OKLAHOMA CITY —
The Legislature set a new production tax rate for horizontal oil and natural gas wells on Thursday, in a move opponents called a victory for big energy companies.
Proponents of the new tax said failing to act — or raising the tax too much — would drive the booming industry and corporations based here to other oil-rich states, like North Dakota or Texas.
“If we mess this up, it will have incredible ramifications, I believe, in the future,” said Rep. Josh Cockroft, R-Wanette. He added that the tax will “define the future of our state.”
The plan now heads to Gov. Mary Fallin for her signature.
In 1994, lawmakers adopted a tax break that charged oil businesses a 1 percent production tax on horizontal wells during the first four years of use.
Horizontal drilling was a risky technology at the time. Today it accounts for about 70 percent of the state’s wells.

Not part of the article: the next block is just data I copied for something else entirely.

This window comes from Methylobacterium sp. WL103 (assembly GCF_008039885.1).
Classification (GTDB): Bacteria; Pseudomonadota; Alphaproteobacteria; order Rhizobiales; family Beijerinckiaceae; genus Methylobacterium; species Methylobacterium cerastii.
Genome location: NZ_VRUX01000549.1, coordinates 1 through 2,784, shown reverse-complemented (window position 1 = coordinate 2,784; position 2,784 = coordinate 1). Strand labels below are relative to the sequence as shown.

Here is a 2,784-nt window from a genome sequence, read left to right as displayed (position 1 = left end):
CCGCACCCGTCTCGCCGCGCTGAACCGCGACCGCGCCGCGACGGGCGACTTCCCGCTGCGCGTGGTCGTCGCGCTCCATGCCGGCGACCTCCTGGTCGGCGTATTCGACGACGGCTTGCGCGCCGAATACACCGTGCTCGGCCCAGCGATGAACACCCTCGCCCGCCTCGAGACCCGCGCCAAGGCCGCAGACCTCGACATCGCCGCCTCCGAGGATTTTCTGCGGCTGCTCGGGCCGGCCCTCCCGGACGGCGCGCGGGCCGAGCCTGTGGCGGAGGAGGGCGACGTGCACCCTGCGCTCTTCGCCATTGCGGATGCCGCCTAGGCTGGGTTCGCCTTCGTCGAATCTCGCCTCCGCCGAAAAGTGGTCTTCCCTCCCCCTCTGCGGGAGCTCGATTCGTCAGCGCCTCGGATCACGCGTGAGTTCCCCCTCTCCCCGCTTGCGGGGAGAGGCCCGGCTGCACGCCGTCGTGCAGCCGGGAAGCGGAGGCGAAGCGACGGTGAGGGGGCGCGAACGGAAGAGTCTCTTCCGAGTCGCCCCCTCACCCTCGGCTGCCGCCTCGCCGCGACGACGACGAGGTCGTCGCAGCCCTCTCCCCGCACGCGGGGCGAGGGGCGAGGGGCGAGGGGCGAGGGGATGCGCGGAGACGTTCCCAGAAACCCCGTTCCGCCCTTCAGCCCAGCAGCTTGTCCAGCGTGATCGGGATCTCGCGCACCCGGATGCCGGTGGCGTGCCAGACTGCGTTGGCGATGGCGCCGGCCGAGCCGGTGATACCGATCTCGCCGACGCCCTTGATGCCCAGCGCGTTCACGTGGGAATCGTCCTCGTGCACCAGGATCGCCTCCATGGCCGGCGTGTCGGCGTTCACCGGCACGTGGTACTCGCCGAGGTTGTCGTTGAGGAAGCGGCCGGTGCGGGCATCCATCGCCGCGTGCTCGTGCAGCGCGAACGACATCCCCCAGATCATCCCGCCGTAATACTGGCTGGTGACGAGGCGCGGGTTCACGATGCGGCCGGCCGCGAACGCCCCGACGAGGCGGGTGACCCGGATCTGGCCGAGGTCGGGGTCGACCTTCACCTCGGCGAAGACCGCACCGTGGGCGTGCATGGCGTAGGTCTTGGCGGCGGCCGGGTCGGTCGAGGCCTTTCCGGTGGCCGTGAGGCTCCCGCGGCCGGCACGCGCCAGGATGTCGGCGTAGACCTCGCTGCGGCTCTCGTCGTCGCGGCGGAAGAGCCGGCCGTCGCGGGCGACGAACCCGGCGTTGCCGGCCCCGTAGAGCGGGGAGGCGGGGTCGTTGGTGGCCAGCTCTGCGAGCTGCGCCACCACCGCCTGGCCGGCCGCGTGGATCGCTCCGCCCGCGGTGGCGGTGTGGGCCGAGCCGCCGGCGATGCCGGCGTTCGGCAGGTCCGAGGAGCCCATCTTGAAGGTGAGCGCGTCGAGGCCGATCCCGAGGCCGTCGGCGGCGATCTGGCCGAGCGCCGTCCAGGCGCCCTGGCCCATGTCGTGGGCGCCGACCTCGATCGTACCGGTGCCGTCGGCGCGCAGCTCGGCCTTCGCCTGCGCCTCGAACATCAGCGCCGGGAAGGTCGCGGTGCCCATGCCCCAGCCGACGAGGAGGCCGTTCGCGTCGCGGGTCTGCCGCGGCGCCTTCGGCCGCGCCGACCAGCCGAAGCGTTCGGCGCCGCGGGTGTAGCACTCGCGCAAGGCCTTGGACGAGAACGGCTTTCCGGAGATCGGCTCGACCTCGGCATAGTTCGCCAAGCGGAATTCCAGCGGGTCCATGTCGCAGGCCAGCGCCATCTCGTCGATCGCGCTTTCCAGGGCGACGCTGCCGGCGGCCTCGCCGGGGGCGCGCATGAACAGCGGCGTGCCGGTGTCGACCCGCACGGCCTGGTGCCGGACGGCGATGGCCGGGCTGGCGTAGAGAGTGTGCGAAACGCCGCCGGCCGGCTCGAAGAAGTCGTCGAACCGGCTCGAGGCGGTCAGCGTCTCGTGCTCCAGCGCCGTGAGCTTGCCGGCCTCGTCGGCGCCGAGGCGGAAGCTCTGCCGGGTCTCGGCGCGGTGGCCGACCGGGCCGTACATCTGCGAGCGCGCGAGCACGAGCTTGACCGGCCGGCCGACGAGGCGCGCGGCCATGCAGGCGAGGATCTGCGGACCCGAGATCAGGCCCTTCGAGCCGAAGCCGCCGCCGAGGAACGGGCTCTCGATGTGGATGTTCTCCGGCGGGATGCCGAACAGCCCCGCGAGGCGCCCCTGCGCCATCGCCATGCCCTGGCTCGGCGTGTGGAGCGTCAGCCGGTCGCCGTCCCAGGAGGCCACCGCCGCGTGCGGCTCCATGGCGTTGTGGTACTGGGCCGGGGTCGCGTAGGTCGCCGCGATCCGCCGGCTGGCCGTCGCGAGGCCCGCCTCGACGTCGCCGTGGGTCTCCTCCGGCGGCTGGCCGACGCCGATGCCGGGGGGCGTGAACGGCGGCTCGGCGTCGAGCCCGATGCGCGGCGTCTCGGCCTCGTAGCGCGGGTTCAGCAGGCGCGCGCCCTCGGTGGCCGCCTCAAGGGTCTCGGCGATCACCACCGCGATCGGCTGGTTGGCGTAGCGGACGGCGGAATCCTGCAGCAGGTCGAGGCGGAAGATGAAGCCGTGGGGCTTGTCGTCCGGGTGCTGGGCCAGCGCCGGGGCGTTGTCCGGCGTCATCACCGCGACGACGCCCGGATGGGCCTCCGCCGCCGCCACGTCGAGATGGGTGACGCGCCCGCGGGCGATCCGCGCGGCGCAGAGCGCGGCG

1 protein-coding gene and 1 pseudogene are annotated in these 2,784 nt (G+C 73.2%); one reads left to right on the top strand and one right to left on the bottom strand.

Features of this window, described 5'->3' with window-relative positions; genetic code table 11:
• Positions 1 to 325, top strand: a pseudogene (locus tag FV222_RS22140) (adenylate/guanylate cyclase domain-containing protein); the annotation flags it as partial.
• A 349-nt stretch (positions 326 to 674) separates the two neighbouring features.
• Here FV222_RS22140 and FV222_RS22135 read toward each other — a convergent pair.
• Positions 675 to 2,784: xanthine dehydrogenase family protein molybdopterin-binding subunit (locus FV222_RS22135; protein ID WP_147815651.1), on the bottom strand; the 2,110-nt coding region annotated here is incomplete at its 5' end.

And the four-year window is important, since half of the productivity of a typical well happens within that period.
The tax break was set to expire in mid-2015, returning the production tax to its normal 7 percent rate. Instead, lawmakers agreed to a 2 percent rate for the first three years of a well’s production, followed by the standard 7 percent.
Opponents said the state should have waited another year before setting a new rate. They argued a 1 percent increase wasn’t enough, and that the Legislature should have asked experts to recommend competitive tax rates for an industry that provides about a third of the state’s annual revenue.
“This bill continues a huge, unnecessary subsidy for drilling that would have happened without the subsidy,” said David Blatt, executive director of the Oklahoma Policy Institute, a liberal-leaning think tank in Tulsa, in a prepared statement.
“It sides with a few well-connected oil executives and their lobbyists whose views do not represent the majority of Oklahomans or even many members of the industry. Instead of investing in Oklahoma while the energy boom lasts, this bad deal gives away our prosperity,” he said.